Airgas, Inc. v. Air Products and Chemicals, Inc.: Delaware Supreme Court Reverses Chancery Court Ruling on Terms of Directors Serving on Classified Boards

November 23, 2010

Publication| Corporate Transactions| Corporate & Chancery Litigation

In Airgas, Inc. v. Air Products and Chemicals, Inc., the Delaware Supreme Court reversed the ruling of the Delaware Chancery Court upholding the validity of a stockholder-proposed bylaw accelerating Airgas’s annual meeting by approximately eight months. As noted in our previous update, the bylaw, which was adopted in the context of Air Products’ takeover battle with Airgas, would have given Air Products, whose nominees had been elected to the open directorships at Airgas’s 2010 annual meeting, the opportunity to elect additional directors to Airgas’s classified board just four months later (and, conceivably, to obtain control of a majority of Airgas’s board without waiting for a full two-year meeting cycle to run). The Chancery Court upheld the bylaw, finding it was not inconsistent with the classified board provision in Airgas’s charter, which provided that directors’ terms would expire at “the annual meeting of stockholders held in the third year following the year of their election.” Like the Chancery Court, the Supreme Court found the language of Airgas’s charter defining the duration of the directors’ terms to be ambiguous. Looking to extrinsic evidence to construe that provision, the Supreme Court found that the language “has been understood to mean that the Airgas directors serve three year terms.” Accordingly, the Supreme Court held that the bylaw was invalid because it “prematurely terminate[d]” the three-year terms of Airgas’s directors provided by statute and Airgas’s charter.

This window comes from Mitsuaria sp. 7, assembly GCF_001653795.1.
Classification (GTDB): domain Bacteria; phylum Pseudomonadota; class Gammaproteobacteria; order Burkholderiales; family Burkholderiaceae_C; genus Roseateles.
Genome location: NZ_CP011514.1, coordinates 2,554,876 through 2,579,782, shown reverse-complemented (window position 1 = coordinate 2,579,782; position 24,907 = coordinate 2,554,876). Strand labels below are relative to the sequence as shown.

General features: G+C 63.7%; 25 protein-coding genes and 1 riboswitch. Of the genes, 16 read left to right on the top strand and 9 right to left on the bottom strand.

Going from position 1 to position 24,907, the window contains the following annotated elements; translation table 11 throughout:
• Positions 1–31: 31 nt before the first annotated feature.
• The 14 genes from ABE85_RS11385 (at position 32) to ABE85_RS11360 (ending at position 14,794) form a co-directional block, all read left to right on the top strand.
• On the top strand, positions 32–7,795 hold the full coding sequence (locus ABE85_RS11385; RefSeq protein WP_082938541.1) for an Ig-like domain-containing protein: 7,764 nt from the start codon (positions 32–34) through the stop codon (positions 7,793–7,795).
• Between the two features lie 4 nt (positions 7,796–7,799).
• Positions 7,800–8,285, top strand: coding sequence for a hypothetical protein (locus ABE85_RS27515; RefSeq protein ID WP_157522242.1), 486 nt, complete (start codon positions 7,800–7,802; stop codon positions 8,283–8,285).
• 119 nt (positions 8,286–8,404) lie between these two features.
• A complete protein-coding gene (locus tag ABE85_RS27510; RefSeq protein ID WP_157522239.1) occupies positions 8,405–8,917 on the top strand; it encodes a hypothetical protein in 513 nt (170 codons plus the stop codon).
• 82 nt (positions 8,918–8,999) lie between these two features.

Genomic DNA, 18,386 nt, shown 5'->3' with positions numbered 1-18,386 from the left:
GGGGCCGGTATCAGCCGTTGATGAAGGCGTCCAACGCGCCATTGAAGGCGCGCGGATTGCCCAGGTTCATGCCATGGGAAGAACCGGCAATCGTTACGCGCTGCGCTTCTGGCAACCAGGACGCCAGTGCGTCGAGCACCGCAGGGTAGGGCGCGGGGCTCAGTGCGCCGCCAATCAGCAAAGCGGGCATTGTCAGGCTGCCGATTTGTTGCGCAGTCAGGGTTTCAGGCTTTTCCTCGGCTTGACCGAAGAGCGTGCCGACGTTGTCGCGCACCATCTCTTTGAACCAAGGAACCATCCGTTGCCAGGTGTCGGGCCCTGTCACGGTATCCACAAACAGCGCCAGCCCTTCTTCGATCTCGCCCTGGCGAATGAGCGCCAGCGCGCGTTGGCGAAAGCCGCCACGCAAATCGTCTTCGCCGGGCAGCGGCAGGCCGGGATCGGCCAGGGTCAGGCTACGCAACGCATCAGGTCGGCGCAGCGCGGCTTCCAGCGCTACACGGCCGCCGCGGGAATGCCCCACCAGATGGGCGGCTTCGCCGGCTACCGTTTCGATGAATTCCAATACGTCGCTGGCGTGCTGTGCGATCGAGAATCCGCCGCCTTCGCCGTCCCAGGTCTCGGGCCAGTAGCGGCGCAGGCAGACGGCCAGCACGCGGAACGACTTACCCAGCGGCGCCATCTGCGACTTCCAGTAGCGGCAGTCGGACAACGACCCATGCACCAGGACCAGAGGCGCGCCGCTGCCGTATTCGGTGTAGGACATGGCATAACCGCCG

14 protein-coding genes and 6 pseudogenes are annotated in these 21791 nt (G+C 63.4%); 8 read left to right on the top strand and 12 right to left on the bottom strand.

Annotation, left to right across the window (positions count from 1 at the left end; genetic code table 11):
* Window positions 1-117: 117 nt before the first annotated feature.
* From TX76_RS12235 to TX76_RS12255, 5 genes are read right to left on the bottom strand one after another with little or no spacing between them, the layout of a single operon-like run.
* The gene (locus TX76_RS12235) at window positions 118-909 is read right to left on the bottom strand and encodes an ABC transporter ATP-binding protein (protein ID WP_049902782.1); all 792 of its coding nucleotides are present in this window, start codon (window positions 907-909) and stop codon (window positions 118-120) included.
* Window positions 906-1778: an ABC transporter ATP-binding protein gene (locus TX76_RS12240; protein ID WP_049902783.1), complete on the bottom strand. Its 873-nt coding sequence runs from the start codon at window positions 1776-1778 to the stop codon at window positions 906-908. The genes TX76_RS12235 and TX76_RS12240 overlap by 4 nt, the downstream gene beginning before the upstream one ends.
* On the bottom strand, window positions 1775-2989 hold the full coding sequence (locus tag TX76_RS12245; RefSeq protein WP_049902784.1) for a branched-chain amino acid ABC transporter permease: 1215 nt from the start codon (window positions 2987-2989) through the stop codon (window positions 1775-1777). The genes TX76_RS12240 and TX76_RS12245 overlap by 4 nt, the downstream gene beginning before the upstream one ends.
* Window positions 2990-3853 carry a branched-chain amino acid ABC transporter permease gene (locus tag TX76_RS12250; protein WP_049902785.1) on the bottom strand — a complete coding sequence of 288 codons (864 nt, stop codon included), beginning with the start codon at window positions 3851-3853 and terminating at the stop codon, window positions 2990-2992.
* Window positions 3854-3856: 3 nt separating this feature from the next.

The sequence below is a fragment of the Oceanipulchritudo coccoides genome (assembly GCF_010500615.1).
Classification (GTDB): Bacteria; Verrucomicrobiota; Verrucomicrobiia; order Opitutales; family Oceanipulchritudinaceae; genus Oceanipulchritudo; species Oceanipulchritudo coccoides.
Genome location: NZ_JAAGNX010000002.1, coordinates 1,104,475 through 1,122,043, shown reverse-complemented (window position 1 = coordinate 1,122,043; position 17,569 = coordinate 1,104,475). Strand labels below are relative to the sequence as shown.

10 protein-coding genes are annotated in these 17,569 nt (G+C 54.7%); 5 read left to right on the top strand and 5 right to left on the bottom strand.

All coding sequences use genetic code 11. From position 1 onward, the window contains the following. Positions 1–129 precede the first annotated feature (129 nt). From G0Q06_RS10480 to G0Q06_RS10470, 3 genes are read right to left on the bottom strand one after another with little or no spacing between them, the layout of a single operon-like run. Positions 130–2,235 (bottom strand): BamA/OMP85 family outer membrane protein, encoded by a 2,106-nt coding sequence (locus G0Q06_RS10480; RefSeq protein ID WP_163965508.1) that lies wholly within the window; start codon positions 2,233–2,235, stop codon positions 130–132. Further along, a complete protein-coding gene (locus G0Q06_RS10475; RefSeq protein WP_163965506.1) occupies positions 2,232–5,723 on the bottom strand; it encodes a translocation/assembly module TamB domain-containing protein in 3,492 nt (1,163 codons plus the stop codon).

While the Supreme Court noted that neither Section 141(d) of the General Corporation Law of the State of Delaware nor Airgas’s charter “requires that the three year terms be measured with mathematical precision,” it could “safely conclude” that the four-month period that would have resulted from the annual meeting bylaw did not “qualify under any construction of ‘annual’” within the meaning of Section 141(d) or Airgas’s charter. The consequence of the bylaw, according to the Supreme Court, was to “so extremely truncate[] the directors’ term” as to frustrate the purpose behind Airgas’s classified board provision—i.e., to prevent the removal of directors without cause. Thus, the annual meeting bylaw was invalid “not only because it impermissibly shorten[ed] the directors’ three year staggered terms, but also because it amounted to a de facto removal without cause” without the super-majority vote required by Airgas’s charter.

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